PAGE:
Round Up: 7 + Garden Tools Every Homeowner Should Have

Garden tools feature image

When gardening or doing lawn-care, it's not necessary to own EVERY tool available for such applications. However, the right tool for the job can save you hours of toil and grief. We've put together 7 such tools that will save you time and bodily harm that we can't live without. (BTW, we've assumed a grass cutting implement is standard to everyone who mows their own lawn, so you won't be seeing a "lawn mower" on the list.)

hand pruner
Photo: Amazon

1. First up a pruner or two. For light duty hand pruning, I love my Corona Anvil Pruner. (Amazon $12.98) It's perfect for trimming stragglers off bushes and cutting flowers. 

by-pass lopper
Photo: Amazon

For bigger branches, I opt to use my Tru Temper Bypass Lopper. My model is currently unavailable, but Fiskars sells a similar lopper at Amazon for $23.13. 

pole saw
Photo: Big Game

For those larger hard to reach tree branches, Sweetiepie LOVES his extendable pole saw, which has a saw and integrated lopper. This one from Big Game would be a great choice. (Amazon $19.79)

scratch weeder
Photo: Amazon

2. Weeding tools. Ah, weeds. What garden or lawn doesn't have one or two or a thousand?? When I get all medieval with weeds, I grab a basic hand weeder. Also called "scratch weeders", they're about as simple as it gets...but they WORK. (The Fiskars model pictured here costs a measly $7.99 on Amazon. Another great option is the Fiskars Big Grip Weeder for $13.21.) Unlike one of those stand up weeding tools which I wouldn't recommend--especially if we're talking dandelions because dandelions' roots are just too robust for the such a tool.

Photo: Amazon

3. Watering tools. First, a hose. You might be inclined to skimp in the hose department. Don't do it. Pay a little more and buy something that doesn't kink and is--preferably--predominantly made of rubber. It'll last forever. This Gilmour Flexogen Super Duty Hose is a fantastic choice (Amazon, 50ft, $22.99). 

rain wand
Photo: Amazon

Every hose needs an accompanying rain wand. The one I have has a nice reach, a squeeze lever shut-off, and a bunch of spray patterns to choose from. This one from Dramm is worth every $23.31 of it.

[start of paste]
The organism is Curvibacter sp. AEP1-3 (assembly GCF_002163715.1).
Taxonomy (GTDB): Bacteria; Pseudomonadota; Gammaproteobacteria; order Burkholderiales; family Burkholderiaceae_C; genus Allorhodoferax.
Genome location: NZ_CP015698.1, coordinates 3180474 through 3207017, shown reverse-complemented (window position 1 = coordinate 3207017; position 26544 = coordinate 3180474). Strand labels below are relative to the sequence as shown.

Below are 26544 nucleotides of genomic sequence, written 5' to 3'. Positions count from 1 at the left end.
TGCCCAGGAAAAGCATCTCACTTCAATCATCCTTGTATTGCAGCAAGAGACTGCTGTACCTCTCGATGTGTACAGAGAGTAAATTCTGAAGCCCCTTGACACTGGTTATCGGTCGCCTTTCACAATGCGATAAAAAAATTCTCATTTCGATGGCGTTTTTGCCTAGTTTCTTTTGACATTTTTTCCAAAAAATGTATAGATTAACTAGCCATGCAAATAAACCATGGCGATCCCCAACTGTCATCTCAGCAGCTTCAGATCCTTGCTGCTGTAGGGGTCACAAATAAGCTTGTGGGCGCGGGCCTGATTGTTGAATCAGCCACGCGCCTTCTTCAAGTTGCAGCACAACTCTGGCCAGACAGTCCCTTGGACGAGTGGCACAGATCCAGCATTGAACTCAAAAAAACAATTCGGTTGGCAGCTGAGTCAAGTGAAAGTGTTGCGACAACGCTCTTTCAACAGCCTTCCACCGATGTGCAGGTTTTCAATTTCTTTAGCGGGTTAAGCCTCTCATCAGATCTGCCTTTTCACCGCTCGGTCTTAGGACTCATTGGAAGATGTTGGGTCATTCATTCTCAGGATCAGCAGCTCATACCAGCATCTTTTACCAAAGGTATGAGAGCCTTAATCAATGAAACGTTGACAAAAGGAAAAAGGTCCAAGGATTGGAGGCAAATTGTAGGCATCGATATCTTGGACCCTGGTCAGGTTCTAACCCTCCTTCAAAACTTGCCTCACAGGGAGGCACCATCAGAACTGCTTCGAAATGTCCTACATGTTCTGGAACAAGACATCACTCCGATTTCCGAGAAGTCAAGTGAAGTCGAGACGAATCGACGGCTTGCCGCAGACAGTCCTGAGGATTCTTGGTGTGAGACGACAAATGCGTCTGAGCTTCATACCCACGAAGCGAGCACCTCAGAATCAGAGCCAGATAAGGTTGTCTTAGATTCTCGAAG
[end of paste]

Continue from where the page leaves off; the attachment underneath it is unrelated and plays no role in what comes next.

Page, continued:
4. Hoes, rakes, and shovels, oh, my. Every gardener is going to need one or all of these. The tricky part would be to find the right one for your particular needs. To help with hoes, check out this fabulous article at Mother Earth News about finding the right type for the job at hand.

leaf rake
Photo: Home Depot

As far as rakes go, a 24-tine will make fast work of picking up loose debris and leaves. This Razor-Back 24-tine option from The Home Depot is a good option ($19.97). 

steel rake
Photo: Lowes

Steel rakes, on the other hand, are your go-to for breaking up soil, evening and spreading mulching materials, and even de-thatching. Lowes' Blue Hawke gets excellent reviews and costs a mere $9.98.

Picking the right shovel can be as confusing as picking the right hoe. This elucidating video from Fine Gardening will help you choose. To further your shovel education, you'll then want to check out this article at Building Moxie or this one at Gizmodo which profiles all different types of shovels and their particular applications. 

soil knife
Photo: Amazon

5. A soil knife. I must admit, I hadn't heard of this kind of product before now, but it makes perfect sense. I mean, seriously, a tool that can help remove rocks, divide plants, and cut roots?? I'll take one! This stainless steel number from A.M. Leonard is on my shopping list. 

garden gloves
Photo: Gardener's Supply Company

6. Gardening gloves. Whatever you do, never start a gardening or landscaping project without donning a pair of gloves. I particularly like Nitrile gloves like these $5.95 jobs from Gardener's Supply Company. They're tough, provide excellent grip, and are puncture resistant. 

garden gloves
Photo: Amazon

Another great option are these super-durable gloves from HandMaster (Amazon, $13.44). They get great reviews too.

woman's garden hat
Photo: Sloggers

7. A garden hat. Okay, I'm going to sound like such a mom here, but, really, you DO need to wear a hat when you garden. Yes, even on overcast days. It goes without saying that a garden hat will protect your skin from sun damage, but it will also help keep you cooler longer. The thing to keep in mind when picking a garden hat is the brim. NO BASEBALL HATS, GUYS! Their brims simply do NOT provide enough protection. What everyone needs in a garden hat is something with a wide brim that encompasses the entire circumference of your head. I love my Sloggers UPF 50+ Classic Cotton Hat ($19.99) for all the benefits mentioned above. It's incredibly well made and is completely adjustable from small to medium. Seriously, I love it. 

unisex garden hat
Photo: Sloggers

And for the guys, this Sloggers Unisex option is the ticket. This model is only $19.99 as well. 

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